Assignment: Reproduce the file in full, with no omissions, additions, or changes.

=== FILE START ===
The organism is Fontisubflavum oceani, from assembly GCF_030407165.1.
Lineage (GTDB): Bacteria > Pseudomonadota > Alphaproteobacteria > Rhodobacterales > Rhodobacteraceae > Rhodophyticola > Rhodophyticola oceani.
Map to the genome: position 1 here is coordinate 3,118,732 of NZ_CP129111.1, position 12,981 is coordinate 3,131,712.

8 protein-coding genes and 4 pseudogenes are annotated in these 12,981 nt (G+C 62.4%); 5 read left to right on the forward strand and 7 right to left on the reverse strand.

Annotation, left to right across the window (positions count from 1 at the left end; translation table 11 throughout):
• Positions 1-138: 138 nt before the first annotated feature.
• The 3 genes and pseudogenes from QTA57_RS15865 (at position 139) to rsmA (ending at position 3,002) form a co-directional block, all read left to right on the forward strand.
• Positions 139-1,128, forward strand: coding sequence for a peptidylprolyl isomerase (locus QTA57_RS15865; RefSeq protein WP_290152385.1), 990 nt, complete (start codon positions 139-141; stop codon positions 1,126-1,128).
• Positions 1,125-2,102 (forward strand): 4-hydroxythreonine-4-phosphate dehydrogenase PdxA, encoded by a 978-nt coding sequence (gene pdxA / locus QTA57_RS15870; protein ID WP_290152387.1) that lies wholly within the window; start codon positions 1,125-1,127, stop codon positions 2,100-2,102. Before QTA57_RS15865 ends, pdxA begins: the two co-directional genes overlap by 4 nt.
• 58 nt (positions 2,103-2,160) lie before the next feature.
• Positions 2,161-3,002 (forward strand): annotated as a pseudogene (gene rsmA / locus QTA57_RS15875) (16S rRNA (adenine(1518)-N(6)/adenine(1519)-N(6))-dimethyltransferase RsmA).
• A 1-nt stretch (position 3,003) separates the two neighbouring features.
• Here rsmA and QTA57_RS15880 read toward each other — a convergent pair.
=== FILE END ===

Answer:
The organism is Fontisubflavum oceani, from assembly GCF_030407165.1.
Lineage (GTDB): Bacteria > Pseudomonadota > Alphaproteobacteria > Rhodobacterales > Rhodobacteraceae > Rhodophyticola > Rhodophyticola oceani.
Map to the genome: position 1 here is coordinate 3,118,732 of NZ_CP129111.1, position 12,981 is coordinate 3,131,712.

8 protein-coding genes and 4 pseudogenes are annotated in these 12,981 nt (G+C 62.4%); 5 read left to right on the forward strand and 7 right to left on the reverse strand.

Annotation, left to right across the window (positions count from 1 at the left end; translation table 11 throughout):
• Positions 1-138: 138 nt before the first annotated feature.
• The 3 genes and pseudogenes from QTA57_RS15865 (at position 139) to rsmA (ending at position 3,002) form a co-directional block, all read left to right on the forward strand.
• Positions 139-1,128, forward strand: coding sequence for a peptidylprolyl isomerase (locus QTA57_RS15865; RefSeq protein WP_290152385.1), 990 nt, complete (start codon positions 139-141; stop codon positions 1,126-1,128).
• Positions 1,125-2,102 (forward strand): 4-hydroxythreonine-4-phosphate dehydrogenase PdxA, encoded by a 978-nt coding sequence (gene pdxA / locus QTA57_RS15870; protein ID WP_290152387.1) that lies wholly within the window; start codon positions 1,125-1,127, stop codon positions 2,100-2,102. Before QTA57_RS15865 ends, pdxA begins: the two co-directional genes overlap by 4 nt.
• 58 nt (positions 2,103-2,160) lie before the next feature.
• Positions 2,161-3,002 (forward strand): annotated as a pseudogene (gene rsmA / locus QTA57_RS15875) (16S rRNA (adenine(1518)-N(6)/adenine(1519)-N(6))-dimethyltransferase RsmA).
• A 1-nt stretch (position 3,003) separates the two neighbouring features.
• Here rsmA and QTA57_RS15880 read toward each other — a convergent pair.